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NEWS | May 4, 2022

AKNG Sexual Assault Response coordinator receives DoD award for exceptional sexual assault response and victim assistance

By 1st Lt. Balinda O’Neal Alaska National Guard Public Affairs

Sexual Assault Awareness and Prevention Month may be recognized officially only in April but it took year-round dedication for one non-traditional, compassionate advocate to be recognized as the very best in a large field of professionals dedicated to sexual assault response and victim assistance.

Ashley Shelton, the Alaska National Guard Joint Forces Headquarters Sexual Assault Prevention and Response coordinator was named the Department of Defense’s 2022 Liz Blanc Exceptional Sexual Assault Response Coordinator of the Year for the National Guard.

Since 2009, DoD has annually recognized one SARC from each military service and National Guard whose innovative achievements contributed to unique and exceptional victim response within the military community.

Maj. Gen. Torrence Saxe, the adjutant general for the AKNG, nominated Shelton for her remarkable impacts and leadership of the AKNG SAPR program, and superior support to military and civilian members, local and national reserve component organizations, and several remote communities dispersed across the state.

“Ashley demonstrates unparalleled commitment, enhancing victim response beyond initial reach to aid our victims and survivors,” said Saxe. “Her vision and community engagement contribute to the inclusive environment which impacts all of our members, both military and civilian.”

SARCs play a pivotal role in the Defense Department’s SAPR program. When any service member reports a sexual assault, the SARC addresses the victim’s immediate safety needs, connects the victim to resources and assigns a victim advocate to assist throughout the medical, investigative and legal processes.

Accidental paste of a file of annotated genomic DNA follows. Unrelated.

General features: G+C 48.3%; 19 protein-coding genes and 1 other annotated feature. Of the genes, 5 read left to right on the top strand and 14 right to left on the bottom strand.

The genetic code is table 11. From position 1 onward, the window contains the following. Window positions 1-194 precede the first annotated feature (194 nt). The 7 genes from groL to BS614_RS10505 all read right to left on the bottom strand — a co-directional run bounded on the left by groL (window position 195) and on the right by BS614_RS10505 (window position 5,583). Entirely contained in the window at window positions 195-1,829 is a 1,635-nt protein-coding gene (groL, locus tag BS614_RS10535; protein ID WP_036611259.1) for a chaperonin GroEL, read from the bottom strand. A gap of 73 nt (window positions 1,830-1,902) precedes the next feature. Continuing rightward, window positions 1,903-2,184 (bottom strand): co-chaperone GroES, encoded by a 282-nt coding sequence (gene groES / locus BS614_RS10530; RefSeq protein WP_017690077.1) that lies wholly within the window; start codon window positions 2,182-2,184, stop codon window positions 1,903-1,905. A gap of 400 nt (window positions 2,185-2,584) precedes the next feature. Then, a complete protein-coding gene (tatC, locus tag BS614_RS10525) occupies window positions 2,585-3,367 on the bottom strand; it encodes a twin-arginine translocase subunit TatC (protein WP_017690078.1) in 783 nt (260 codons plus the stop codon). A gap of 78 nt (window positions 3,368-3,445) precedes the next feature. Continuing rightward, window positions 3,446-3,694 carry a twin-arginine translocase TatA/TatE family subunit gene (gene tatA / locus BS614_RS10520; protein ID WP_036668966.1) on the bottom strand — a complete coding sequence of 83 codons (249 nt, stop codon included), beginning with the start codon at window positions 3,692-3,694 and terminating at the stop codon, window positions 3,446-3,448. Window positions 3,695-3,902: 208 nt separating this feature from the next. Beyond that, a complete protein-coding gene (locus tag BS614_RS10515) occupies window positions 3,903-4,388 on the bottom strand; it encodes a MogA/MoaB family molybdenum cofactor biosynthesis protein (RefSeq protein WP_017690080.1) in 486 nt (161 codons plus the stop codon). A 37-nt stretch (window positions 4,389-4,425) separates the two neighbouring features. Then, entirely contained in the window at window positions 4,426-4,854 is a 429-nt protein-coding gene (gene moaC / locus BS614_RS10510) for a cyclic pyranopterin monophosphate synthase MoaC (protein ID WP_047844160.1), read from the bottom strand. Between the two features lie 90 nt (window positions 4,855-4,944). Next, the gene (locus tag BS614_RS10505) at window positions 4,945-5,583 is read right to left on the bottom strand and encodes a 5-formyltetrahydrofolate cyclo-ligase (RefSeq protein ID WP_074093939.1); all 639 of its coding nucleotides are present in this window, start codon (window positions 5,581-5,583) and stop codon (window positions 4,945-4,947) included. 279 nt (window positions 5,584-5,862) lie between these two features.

Since November 2018, Shelton has served as the AKNG JFHQ SARC. She previously served as the Louisiana National Guard’s victim advocate coordinator for five years after retiring from the LANG after 20 years of service as a personnelist in both the Army and Air Guard. 

Shelton says the same desire to impact soldiers and airmen’s well-being in the personnel career field helped guide her to counseling and ultimately victim advocacy.
 
“I realized there was a need for mental health professionals right after 9/11 and decided to get my undergraduate degree in psychology with the intent of becoming a counselor,” said Shelton, who also holds a master’s degree in military psychology from Adler University and is a Level IV DoD-Sexual Assault Advocate Certification Program credentialed victim advocate with over 18,500 hours of experience in victim advocacy.

Shelton first heard about the DoD’s SAPR program in 2008 and joined the program in 2013 while still serving with the LAANG.

“I’m not doing counseling, but I feel like I found my calling,” said Shelton. “I’ve always wanted to take care of our soldiers and airmen, and I get to do that every day.”